The real estate bubble will take longer to burst

There is an entire ecosystem, from real estate companies to banks, that likes the idea of a real estate bubble continuing, Photo: Mint 
There is an entire ecosystem, from real estate companies to banks, that likes the idea of a real estate bubble continuing, Photo: Mint 


Super-cheap credit pumps up home prices but central banks are wary of taking deflationary action

Last Friday, Jerome Powell, chairman of the US Federal Reserve, re- iterated in a short speech the importance that the Fed was placing on bringing down inflation to 2%. In order to control inflation, the Fed will keep trying to push up interest rates. With rates going up, people and firms will consume and spend less money than in the past. This will control demand and help contain inflation.

It will also lead to higher equal monthly instalments on home loans. In fact, that has already been happening, but despite that, home prices remain strong. There has been a bubble in home prices in the US since the beginning of 2021. As per the S&P-Case Shiller US National Home Price Index, real estate prices have been rising at 18-20% per year since June 2021 and until May, the latest data point available. Such a nationwide price increase wasn’t seen even in the period 2004 to early 2006, when a huge real-estate bubble built up in the US. The highest annual increase in home prices during that cycle stood at around 14.5% in September 2005.

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As of June end, the latest data available, the median sales price of houses sold in the US stood at $440,300, or around 15% higher than the same period last year. Some private datasets suggest that home prices have fallen post-June, but the yearly return continues to stay in positive territory.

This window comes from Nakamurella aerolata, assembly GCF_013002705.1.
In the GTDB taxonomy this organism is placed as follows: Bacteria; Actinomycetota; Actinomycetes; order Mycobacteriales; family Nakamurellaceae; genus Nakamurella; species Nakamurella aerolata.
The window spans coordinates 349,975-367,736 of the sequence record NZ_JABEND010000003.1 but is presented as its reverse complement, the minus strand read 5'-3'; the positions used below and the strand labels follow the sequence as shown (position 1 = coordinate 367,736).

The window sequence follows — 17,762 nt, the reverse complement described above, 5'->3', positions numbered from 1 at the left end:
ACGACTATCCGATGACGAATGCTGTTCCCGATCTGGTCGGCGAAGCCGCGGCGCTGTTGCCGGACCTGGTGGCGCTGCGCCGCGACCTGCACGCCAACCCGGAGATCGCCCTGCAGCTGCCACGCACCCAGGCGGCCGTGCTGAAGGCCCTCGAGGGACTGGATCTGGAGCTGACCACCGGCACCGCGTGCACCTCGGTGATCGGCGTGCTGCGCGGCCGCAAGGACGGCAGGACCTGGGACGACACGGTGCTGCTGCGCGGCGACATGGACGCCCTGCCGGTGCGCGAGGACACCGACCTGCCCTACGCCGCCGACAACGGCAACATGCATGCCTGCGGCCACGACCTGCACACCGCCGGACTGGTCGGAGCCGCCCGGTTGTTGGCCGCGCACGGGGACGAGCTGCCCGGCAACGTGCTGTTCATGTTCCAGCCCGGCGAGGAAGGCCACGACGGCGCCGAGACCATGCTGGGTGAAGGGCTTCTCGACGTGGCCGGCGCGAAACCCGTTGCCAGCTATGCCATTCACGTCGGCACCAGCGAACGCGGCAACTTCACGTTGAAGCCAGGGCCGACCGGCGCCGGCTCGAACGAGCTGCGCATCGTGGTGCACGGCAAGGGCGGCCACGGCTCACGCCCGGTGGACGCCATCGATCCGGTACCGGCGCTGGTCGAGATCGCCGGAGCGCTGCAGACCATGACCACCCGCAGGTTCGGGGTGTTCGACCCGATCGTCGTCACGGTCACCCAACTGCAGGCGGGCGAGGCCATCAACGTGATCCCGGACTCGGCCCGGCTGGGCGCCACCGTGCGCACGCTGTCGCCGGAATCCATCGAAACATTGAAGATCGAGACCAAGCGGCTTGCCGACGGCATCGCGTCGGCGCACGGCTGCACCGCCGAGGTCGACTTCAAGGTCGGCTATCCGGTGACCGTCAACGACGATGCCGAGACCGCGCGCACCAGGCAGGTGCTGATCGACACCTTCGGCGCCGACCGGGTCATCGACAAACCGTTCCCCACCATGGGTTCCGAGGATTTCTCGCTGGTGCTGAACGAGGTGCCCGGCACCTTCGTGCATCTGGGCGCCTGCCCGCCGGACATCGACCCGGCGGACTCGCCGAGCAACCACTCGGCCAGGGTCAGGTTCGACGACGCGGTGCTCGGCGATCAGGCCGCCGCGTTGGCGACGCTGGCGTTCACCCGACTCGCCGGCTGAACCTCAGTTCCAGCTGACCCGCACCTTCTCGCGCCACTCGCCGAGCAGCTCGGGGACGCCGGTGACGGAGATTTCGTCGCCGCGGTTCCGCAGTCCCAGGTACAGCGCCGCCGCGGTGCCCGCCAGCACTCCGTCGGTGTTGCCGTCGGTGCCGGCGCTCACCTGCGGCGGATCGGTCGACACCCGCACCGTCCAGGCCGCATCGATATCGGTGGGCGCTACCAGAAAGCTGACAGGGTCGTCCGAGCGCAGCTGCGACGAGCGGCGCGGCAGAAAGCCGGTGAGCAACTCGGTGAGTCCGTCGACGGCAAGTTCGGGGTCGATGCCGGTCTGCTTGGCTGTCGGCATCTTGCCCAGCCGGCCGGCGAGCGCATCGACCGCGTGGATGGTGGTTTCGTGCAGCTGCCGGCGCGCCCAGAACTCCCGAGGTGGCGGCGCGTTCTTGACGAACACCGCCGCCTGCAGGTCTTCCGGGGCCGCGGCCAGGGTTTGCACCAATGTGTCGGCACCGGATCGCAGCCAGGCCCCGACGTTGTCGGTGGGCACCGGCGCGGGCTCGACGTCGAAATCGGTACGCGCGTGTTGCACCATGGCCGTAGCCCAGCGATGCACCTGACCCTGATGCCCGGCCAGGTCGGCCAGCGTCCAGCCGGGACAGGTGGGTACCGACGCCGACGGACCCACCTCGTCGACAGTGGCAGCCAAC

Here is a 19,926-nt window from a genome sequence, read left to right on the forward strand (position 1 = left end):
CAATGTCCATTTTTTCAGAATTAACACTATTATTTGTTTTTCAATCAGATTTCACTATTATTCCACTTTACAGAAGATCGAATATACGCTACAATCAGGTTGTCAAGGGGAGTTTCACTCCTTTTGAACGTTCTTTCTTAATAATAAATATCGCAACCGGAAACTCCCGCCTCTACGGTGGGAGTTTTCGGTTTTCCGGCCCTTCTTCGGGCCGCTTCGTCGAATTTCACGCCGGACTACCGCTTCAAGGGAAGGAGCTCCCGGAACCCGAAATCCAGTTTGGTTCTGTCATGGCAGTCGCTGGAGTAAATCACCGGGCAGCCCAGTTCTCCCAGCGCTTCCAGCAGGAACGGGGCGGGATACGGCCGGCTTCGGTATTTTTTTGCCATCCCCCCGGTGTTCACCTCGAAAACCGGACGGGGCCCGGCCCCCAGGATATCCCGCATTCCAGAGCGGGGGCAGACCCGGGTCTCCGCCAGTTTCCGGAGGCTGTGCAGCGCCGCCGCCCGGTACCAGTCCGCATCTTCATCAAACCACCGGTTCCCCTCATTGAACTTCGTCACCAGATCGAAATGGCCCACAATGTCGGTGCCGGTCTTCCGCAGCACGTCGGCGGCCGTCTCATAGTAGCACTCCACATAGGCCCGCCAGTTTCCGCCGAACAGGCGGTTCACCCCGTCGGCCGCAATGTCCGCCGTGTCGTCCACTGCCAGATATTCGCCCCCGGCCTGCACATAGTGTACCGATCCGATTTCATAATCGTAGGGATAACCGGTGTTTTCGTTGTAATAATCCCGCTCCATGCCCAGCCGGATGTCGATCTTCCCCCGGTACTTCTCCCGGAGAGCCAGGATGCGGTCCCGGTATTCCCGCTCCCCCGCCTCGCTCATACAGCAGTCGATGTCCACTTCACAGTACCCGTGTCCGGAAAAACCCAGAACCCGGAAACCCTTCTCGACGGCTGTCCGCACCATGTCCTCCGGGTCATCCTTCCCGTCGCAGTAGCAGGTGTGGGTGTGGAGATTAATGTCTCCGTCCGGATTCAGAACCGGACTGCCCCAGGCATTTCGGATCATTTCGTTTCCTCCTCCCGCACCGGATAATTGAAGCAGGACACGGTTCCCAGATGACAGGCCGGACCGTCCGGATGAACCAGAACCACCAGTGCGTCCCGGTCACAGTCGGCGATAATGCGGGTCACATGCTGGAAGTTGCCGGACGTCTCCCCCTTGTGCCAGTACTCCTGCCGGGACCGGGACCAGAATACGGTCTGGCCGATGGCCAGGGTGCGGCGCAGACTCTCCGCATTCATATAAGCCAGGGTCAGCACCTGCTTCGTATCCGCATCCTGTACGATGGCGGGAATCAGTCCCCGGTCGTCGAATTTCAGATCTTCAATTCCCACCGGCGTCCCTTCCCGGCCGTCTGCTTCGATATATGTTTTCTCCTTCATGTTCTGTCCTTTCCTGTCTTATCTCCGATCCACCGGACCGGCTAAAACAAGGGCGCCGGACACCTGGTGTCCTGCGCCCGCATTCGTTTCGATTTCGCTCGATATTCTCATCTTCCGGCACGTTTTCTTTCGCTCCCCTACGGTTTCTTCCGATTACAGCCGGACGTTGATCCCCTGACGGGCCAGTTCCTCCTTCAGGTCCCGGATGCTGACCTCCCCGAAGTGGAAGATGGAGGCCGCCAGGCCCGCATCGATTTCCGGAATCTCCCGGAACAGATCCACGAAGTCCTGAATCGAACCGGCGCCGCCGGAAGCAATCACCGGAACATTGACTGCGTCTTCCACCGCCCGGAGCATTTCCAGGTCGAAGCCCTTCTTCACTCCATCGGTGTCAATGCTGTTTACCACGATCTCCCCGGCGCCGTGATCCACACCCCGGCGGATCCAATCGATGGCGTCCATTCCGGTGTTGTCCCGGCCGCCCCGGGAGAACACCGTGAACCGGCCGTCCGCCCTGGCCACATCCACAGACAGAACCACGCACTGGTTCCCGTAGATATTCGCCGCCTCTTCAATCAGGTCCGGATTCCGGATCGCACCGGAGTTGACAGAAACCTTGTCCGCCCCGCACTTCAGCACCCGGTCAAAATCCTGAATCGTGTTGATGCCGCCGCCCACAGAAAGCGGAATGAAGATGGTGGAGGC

The irony here is that the Fed had a huge role to play in creating the US real estate bubble. It is widely believed that a central bank can only influence short-term interest rates. When it comes to long-term interest rates, these are determined by other factors—everything from the supply of savings to economic productivity and the demand for loans.

While this might have been true in the pre-2008 world, since then rich-world central banks have been printing money and pumping it into the financial system, pushing down long-term rates.

Further, since late 2019 and the start of 2020, rich-world central banks are said to have printed close to $10 trillion in different currencies. In the very-low-interest rate environment that followed, money in search of higher returns found its way into everything from stocks to real estate to cryptocurrencies.

While the stock market and crypto bubbles across the rich world have burst, the real estate bubble will take time to, given that central banks took their own sweet time to act.

In the period of three months ending last September, the median home price in the US had risen by 22% on an annual basis. The Fed first talked about raising long-term interest rates, by taking out the money it has printed and pumped into the financial system, only in May.